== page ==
Skala Podilska has been known in historical sources since 1331. The appearance of the settlement is linked with the name of King Danylo Halytsky. Noblemen from the family of Princes Koriatowiczes were its first owners. They built a defensive castle on a mountain over the Zbruch River. It was depicted on a municipal seal of 1531. Onslaughts of the Tatars (1475,1615, 1620) made the owners build a fortress. In spite of its strong fortifications it was seized by Georgy II Rakoczi. In the mid-18 th century the head of the settlement Adam Tarlo repaired the fortress and the palace. However, a few years later they burnt down because of a thunderbolt. Beside the castle there are the surviving Church of St. Nicholas (1882), the Roman Catholic Assumption Church (1719, foundation of Valentine Merzejevski) with a memorial plaque in honor of Adam Mickiewicz, and the burial mound in honor of the champions of Ukraine’s freedom. In the late 18 th century the town belonged to Count Josef Vincent Hlukhovski. His heirs remained the owners till September 1939.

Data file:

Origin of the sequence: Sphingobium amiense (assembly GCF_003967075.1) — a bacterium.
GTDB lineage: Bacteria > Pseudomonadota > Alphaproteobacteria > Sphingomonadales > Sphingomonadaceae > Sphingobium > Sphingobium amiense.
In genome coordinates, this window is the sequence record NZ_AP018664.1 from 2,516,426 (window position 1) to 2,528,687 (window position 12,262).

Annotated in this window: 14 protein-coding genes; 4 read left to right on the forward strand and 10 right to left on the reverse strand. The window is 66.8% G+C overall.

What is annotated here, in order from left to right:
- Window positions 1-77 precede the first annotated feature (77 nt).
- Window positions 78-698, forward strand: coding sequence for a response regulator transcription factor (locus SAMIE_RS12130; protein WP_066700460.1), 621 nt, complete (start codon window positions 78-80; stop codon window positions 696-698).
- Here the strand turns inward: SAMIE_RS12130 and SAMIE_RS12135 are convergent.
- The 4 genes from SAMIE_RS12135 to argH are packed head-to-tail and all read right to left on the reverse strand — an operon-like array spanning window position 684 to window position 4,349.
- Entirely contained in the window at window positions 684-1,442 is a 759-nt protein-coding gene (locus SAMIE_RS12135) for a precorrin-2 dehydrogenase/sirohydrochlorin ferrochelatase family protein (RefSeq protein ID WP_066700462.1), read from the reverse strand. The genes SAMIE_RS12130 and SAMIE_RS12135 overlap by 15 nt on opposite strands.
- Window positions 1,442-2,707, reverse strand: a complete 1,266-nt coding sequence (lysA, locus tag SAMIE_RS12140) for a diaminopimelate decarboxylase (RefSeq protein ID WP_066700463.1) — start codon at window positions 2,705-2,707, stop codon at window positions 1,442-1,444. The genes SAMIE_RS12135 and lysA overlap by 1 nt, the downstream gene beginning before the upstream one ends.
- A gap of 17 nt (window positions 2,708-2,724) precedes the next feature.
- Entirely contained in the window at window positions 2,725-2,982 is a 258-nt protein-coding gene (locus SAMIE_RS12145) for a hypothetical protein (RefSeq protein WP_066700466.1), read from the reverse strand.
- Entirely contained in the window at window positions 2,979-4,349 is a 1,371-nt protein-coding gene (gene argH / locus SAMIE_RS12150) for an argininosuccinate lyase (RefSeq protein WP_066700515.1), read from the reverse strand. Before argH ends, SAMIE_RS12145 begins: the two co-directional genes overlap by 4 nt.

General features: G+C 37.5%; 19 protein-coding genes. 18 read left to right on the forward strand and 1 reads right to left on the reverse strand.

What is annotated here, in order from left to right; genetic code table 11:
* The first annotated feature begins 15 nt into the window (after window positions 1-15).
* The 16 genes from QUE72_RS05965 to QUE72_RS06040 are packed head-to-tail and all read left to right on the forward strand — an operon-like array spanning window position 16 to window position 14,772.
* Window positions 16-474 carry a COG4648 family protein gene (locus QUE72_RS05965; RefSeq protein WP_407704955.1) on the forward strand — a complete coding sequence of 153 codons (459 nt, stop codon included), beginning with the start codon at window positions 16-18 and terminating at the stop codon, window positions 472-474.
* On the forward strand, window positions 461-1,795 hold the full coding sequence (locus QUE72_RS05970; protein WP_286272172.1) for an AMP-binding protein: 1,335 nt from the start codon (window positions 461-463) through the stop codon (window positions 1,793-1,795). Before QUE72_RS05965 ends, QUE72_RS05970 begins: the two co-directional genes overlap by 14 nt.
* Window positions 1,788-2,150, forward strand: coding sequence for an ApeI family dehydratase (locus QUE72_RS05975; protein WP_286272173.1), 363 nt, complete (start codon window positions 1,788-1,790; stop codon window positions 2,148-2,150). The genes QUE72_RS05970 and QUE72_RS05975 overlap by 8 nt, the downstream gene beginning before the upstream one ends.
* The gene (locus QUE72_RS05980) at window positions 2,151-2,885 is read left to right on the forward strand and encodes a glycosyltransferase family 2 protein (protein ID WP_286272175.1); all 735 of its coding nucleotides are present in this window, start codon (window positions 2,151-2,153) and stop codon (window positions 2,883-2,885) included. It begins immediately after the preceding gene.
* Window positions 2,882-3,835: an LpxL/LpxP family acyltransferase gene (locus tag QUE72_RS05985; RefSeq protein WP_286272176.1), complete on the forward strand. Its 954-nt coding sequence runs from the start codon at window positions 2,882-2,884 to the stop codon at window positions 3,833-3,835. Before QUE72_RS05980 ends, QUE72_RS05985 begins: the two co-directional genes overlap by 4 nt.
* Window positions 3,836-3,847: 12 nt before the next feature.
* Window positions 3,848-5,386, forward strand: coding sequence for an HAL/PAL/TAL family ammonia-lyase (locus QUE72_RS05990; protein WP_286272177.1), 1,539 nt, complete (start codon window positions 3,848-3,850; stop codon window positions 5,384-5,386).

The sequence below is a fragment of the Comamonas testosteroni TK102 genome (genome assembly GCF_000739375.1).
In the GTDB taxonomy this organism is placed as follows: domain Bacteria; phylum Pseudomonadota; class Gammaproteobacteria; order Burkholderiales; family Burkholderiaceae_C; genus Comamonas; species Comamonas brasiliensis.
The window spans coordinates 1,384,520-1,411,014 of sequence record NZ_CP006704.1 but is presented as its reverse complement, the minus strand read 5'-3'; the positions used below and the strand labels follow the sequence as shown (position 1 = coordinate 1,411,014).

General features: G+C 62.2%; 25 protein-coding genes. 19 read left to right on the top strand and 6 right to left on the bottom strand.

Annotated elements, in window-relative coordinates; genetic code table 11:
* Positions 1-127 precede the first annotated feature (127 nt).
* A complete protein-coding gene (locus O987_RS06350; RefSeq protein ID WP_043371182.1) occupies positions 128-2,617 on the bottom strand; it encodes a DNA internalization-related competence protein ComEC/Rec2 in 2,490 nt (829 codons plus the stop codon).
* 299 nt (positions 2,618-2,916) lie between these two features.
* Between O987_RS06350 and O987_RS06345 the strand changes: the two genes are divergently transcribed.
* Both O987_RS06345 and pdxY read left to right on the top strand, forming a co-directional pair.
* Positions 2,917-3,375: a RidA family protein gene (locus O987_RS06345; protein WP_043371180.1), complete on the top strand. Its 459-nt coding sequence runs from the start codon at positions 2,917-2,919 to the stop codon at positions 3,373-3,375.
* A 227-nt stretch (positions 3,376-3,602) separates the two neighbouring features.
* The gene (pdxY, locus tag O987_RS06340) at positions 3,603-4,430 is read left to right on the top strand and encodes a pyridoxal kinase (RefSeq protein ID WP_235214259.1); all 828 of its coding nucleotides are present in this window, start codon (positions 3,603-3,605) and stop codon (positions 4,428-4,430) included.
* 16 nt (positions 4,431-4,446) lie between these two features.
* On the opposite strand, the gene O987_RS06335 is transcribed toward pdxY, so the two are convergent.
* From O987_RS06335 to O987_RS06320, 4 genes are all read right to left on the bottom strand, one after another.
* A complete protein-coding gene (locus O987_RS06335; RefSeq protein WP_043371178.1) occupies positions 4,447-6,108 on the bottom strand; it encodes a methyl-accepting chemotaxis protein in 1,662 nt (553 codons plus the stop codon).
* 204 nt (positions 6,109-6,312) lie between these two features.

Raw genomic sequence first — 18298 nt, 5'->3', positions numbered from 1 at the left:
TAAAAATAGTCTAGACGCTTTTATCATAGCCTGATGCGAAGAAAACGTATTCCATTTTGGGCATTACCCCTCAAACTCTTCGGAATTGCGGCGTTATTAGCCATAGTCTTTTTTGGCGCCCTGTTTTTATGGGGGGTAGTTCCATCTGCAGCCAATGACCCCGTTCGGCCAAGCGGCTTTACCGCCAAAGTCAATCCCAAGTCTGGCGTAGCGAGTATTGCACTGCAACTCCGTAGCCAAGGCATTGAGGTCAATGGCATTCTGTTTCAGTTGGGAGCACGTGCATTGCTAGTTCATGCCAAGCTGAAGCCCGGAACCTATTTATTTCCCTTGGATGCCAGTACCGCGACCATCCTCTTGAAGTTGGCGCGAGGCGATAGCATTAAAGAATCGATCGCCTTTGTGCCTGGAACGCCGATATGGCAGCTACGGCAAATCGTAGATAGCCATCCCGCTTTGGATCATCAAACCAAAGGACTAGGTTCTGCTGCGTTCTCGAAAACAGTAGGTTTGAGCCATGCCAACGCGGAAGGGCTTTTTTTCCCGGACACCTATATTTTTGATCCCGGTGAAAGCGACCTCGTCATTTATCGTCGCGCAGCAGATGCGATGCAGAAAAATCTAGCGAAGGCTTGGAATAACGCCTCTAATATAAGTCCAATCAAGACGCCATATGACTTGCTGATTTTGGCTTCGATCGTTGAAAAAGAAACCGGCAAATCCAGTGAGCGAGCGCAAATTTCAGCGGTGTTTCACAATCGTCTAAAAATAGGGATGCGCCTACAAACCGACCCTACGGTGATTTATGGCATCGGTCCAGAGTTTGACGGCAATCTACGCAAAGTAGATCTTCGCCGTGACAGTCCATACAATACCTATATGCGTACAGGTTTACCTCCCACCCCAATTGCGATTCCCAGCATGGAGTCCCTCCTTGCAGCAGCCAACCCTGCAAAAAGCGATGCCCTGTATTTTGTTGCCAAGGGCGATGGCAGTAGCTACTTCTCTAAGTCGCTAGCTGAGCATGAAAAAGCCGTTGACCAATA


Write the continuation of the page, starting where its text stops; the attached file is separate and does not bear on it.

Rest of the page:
The Podolian land is famous for its underground karstic caves that formed in the south of Ternopil, Khmelnytsky and northern Chernivtsi oblasts. The caves “Optimistic” (vil. Korolivka, 212 km.), “Ozerna” (vil. Pyschatyntsi, 117 km.), “Jubilee” (vil. Sapohiv), and “Mlynky” (vil. Zalissia) are the best known. Some of them are visitable.
“Verteba” is a well-known cave-museum in Ukraine (vil. Bilche Zolote, Borschivsky district). The word “verteba” means “cave” in the old Slavic. It was discovered in 1823 by Adam Potocki during a hunt. He spent many yearsstudying the cave, part of his findings are on display at Krakow Museum of History. Today the cave is under the supervision of the Borschiv Historical Museum.